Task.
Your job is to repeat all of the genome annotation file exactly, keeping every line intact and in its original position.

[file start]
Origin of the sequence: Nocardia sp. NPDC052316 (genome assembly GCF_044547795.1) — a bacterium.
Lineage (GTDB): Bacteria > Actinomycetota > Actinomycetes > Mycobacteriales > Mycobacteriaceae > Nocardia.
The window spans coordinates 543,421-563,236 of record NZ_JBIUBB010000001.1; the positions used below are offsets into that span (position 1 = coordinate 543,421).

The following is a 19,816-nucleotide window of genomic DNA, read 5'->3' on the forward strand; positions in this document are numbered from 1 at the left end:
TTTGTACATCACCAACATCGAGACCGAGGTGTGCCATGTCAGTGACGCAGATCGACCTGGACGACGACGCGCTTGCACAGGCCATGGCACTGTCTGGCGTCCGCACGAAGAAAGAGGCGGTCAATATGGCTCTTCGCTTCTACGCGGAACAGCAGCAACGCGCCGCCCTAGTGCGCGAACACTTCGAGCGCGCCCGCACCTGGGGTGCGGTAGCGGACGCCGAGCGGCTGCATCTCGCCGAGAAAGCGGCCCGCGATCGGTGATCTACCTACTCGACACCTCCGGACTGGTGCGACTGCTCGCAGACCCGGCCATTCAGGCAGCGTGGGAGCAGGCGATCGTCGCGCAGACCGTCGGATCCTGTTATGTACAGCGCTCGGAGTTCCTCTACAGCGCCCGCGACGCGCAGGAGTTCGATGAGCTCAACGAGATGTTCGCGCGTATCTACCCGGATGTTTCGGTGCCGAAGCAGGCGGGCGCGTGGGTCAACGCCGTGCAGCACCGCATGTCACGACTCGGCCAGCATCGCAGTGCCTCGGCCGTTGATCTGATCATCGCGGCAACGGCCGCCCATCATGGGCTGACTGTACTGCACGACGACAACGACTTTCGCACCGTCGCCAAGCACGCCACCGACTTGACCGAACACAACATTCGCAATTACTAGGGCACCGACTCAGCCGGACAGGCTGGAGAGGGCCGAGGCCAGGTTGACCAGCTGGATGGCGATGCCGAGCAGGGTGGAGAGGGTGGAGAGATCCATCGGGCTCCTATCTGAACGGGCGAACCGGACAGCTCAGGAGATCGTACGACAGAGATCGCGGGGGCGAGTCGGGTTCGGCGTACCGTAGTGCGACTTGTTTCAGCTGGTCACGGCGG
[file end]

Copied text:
Origin of the sequence: Nocardia sp. NPDC052316 (genome assembly GCF_044547795.1) — a bacterium.
Lineage (GTDB): Bacteria > Actinomycetota > Actinomycetes > Mycobacteriales > Mycobacteriaceae > Nocardia.
The window spans coordinates 543,421-563,236 of record NZ_JBIUBB010000001.1; the positions used below are offsets into that span (position 1 = coordinate 543,421).

The following is a 19,816-nucleotide window of genomic DNA, read 5'->3' on the forward strand; positions in this document are numbered from 1 at the left end:
TTTGTACATCACCAACATCGAGACCGAGGTGTGCCATGTCAGTGACGCAGATCGACCTGGACGACGACGCGCTTGCACAGGCCATGGCACTGTCTGGCGTCCGCACGAAGAAAGAGGCGGTCAATATGGCTCTTCGCTTCTACGCGGAACAGCAGCAACGCGCCGCCCTAGTGCGCGAACACTTCGAGCGCGCCCGCACCTGGGGTGCGGTAGCGGACGCCGAGCGGCTGCATCTCGCCGAGAAAGCGGCCCGCGATCGGTGATCTACCTACTCGACACCTCCGGACTGGTGCGACTGCTCGCAGACCCGGCCATTCAGGCAGCGTGGGAGCAGGCGATCGTCGCGCAGACCGTCGGATCCTGTTATGTACAGCGCTCGGAGTTCCTCTACAGCGCCCGCGACGCGCAGGAGTTCGATGAGCTCAACGAGATGTTCGCGCGTATCTACCCGGATGTTTCGGTGCCGAAGCAGGCGGGCGCGTGGGTCAACGCCGTGCAGCACCGCATGTCACGACTCGGCCAGCATCGCAGTGCCTCGGCCGTTGATCTGATCATCGCGGCAACGGCCGCCCATCATGGGCTGACTGTACTGCACGACGACAACGACTTTCGCACCGTCGCCAAGCACGCCACCGACTTGACCGAACACAACATTCGCAATTACTAGGGCACCGACTCAGCCGGACAGGCTGGAGAGGGCCGAGGCCAGGTTGACCAGCTGGATGGCGATGCCGAGCAGGGTGGAGAGGGTGGAGAGATCCATCGGGCTCCTATCTGAACGGGCGAACCGGACAGCTCAGGAGATCGTACGACAGAGATCGCGGGGGCGAGTCGGGTTCGGCGTACCGTAGTGCGACTTGTTTCAGCTGGTCACGGCGG